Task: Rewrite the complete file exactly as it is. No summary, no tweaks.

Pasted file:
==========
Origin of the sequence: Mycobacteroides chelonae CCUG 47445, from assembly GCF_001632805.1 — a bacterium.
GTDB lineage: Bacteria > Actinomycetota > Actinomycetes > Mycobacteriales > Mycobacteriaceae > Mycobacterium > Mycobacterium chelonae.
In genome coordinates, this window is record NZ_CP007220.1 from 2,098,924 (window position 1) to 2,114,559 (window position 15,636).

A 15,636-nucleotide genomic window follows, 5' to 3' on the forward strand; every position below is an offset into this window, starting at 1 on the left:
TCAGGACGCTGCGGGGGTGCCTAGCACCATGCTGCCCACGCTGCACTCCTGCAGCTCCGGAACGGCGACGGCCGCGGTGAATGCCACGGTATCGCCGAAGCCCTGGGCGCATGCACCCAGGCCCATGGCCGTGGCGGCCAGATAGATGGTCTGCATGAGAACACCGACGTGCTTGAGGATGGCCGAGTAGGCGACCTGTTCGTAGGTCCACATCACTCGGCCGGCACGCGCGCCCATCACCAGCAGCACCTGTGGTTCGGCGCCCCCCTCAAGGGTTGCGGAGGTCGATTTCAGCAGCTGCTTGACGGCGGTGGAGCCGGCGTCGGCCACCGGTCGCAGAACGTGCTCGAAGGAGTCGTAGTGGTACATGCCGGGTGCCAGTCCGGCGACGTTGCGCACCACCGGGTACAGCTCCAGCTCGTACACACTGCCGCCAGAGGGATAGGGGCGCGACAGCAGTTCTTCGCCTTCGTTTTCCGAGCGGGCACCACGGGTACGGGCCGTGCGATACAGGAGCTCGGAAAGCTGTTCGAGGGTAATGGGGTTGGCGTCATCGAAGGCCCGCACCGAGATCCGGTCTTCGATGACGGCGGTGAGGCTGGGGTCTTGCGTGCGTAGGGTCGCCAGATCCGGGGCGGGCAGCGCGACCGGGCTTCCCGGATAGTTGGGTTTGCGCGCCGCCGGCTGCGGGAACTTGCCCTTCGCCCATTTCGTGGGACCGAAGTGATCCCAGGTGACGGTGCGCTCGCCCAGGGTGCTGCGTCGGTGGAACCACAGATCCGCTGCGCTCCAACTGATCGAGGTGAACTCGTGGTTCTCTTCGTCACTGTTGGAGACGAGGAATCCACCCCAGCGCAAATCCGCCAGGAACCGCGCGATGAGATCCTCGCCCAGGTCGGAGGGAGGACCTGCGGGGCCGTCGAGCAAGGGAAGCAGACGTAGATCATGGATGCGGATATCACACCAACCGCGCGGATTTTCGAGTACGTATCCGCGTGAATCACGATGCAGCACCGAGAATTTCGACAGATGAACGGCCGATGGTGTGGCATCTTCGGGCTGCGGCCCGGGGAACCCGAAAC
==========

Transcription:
Origin of the sequence: Mycobacteroides chelonae CCUG 47445, from assembly GCF_001632805.1 — a bacterium.
GTDB lineage: Bacteria > Actinomycetota > Actinomycetes > Mycobacteriales > Mycobacteriaceae > Mycobacterium > Mycobacterium chelonae.
In genome coordinates, this window is record NZ_CP007220.1 from 2,098,924 (window position 1) to 2,114,559 (window position 15,636).

A 15,636-nucleotide genomic window follows, 5' to 3' on the forward strand; every position below is an offset into this window, starting at 1 on the left:
TCAGGACGCTGCGGGGGTGCCTAGCACCATGCTGCCCACGCTGCACTCCTGCAGCTCCGGAACGGCGACGGCCGCGGTGAATGCCACGGTATCGCCGAAGCCCTGGGCGCATGCACCCAGGCCCATGGCCGTGGCGGCCAGATAGATGGTCTGCATGAGAACACCGACGTGCTTGAGGATGGCCGAGTAGGCGACCTGTTCGTAGGTCCACATCACTCGGCCGGCACGCGCGCCCATCACCAGCAGCACCTGTGGTTCGGCGCCCCCCTCAAGGGTTGCGGAGGTCGATTTCAGCAGCTGCTTGACGGCGGTGGAGCCGGCGTCGGCCACCGGTCGCAGAACGTGCTCGAAGGAGTCGTAGTGGTACATGCCGGGTGCCAGTCCGGCGACGTTGCGCACCACCGGGTACAGCTCCAGCTCGTACACACTGCCGCCAGAGGGATAGGGGCGCGACAGCAGTTCTTCGCCTTCGTTTTCCGAGCGGGCACCACGGGTACGGGCCGTGCGATACAGGAGCTCGGAAAGCTGTTCGAGGGTAATGGGGTTGGCGTCATCGAAGGCCCGCACCGAGATCCGGTCTTCGATGACGGCGGTGAGGCTGGGGTCTTGCGTGCGTAGGGTCGCCAGATCCGGGGCGGGCAGCGCGACCGGGCTTCCCGGATAGTTGGGTTTGCGCGCCGCCGGCTGCGGGAACTTGCCCTTCGCCCATTTCGTGGGACCGAAGTGATCCCAGGTGACGGTGCGCTCGCCCAGGGTGCTGCGTCGGTGGAACCACAGATCCGCTGCGCTCCAACTGATCGAGGTGAACTCGTGGTTCTCTTCGTCACTGTTGGAGACGAGGAATCCACCCCAGCGCAAATCCGCCAGGAACCGCGCGATGAGATCCTCGCCCAGGTCGGAGGGAGGACCTGCGGGGCCGTCGAGCAAGGGAAGCAGACGTAGATCATGGATGCGGATATCACACCAACCGCGCGGATTTTCGAGTACGTATCCGCGTGAATCACGATGCAGCACCGAGAATTTCGACAGATGAACGGCCGATGGTGTGGCATCTTCGGGCTGCGGCCCGGGGAACCCGAAAC